Charles Darwin will be 200 on February 12, 2009. Born in Shrewsbury, England, on the same day as Abraham Lincoln, Darwin’s insights have structured two centuries of modern biology in much the same way that Lincoln’s have influenced American government.
After studying both religion and medicine, young Charles Darwin took a five-year voyage around the world on the H.M.S. Beagle. From fossils and coral reefs to orchids and finches, nothing escaped his careful observation. After he returned to England, it took him more than 20 years to formulate and publish the ideas that germinated on the voyage. That was time well spent, because today Darwin’s theory of natural selection forms the foundation of biology and his methodology influences virtually all of the social and physical sciences.
In honor of Darwin’s birthday, a number of agencies have produced an outstanding selection of resources for teachers. Using the internet, teachers and students can voyage around the world to review his ideas and share in the celebrations of his accomplishments. Here are just a few of the many resources available:
- NSTA has an outstanding selection of resources for the teaching of evolution. In the NSTA Learning Center, you can find a variety of resources, including many articles from the NSTA journals. If you’re searching for publications to bolster your school’s reference collection, NSTA Recommends offers 220 teacher reviews of publications keyed to the concept of evolution. There are 137 products referenced in NSTA’s science store. Especially recommended are:
- Take a trip around the world to explore the great variety of celebrations that are happening during the week of Darwin’s birthday at the Darwin Day Celebration website. There, you’ll find resources in a variety of languages; these include special lectures like “What is it like to be 98% chimp?”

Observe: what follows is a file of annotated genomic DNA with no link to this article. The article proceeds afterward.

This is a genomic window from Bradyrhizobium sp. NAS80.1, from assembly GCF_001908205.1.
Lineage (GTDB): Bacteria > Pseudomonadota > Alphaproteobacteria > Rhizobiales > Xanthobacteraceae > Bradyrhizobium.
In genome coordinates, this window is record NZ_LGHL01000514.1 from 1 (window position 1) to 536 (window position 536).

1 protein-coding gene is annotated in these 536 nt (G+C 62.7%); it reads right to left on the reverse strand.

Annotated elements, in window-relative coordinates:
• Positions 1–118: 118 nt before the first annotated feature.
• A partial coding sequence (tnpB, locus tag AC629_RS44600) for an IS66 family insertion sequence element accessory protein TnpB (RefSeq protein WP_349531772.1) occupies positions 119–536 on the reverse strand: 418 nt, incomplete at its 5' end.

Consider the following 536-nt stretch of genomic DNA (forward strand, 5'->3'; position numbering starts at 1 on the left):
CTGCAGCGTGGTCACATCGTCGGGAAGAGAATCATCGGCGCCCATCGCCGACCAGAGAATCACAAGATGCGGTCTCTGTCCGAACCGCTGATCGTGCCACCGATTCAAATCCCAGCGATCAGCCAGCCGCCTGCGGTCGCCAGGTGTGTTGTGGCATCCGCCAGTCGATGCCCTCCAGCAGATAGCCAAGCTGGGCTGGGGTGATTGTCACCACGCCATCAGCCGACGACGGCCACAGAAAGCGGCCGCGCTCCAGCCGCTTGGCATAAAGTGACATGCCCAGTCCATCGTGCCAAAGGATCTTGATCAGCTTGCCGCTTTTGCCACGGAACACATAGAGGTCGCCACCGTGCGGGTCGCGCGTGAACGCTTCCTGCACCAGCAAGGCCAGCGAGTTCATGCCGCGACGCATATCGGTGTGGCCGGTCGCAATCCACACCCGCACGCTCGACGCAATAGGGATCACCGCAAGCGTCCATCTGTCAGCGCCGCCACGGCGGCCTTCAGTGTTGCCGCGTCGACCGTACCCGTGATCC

- Another special website is Visionlearning’s page, entitled “Happy Birthday, Mr. Darwin!”
- The Linnaean Society offers a special collection of links, which includes original essays by Darwin and Alfred Russel Wallace. There’s also an online version of the society’s special edition.
- A variety of informal science centers have special celebrations and websites; you can visit in person or virtually through their websites. One of the best is generated from the New York Hall of Science.
- The National Association of Biology Teachers has compiled a special theme edition of The American Biology Teacher for February. They also offer a link to a special resource “15 Evolutionary Gems” from the journal Nature from January, 2009.
- The Public Library of Science (PLOS) includes links, a blog site, and many research links.
- One quarter of all the flowering plants in the world are in the orchid family—a topic that fascinated Charles Darwin. The amazing mutualism of orchids and pollinators provided a potent inspiration for much of his thinking on co-evolution. In each orchid species, one of its three petals is specifically adapted to attract some species of insect, often showing creative mimicry. The Smithsonian Museum of Natural History has created a special exhibit and website that illustrates this concept.
- Eugenie Scott’s Evolution vs. Creationism (Greenwood Press, 2004 and University of California Press, 2005) is now in paperback, with some of the best summaries of current science and politics available for teachers.
If you haven’t the time to plan an appropriate birthday celebration, you can still plan ahead for another important date. Darwin’s On the Origin of Species will reach the ripe age of 150 on November 24, 2009. Darwin’s text is outstandingly lucid, colorful, and interesting—a scientific travelogue with as much relevance today as it had to his readers in the 19th century. Read the entire text—or selections—from Darwin’s classic online at or play the podcasts through the Project Gutenberg. The complete works of Darwin can be accessed online.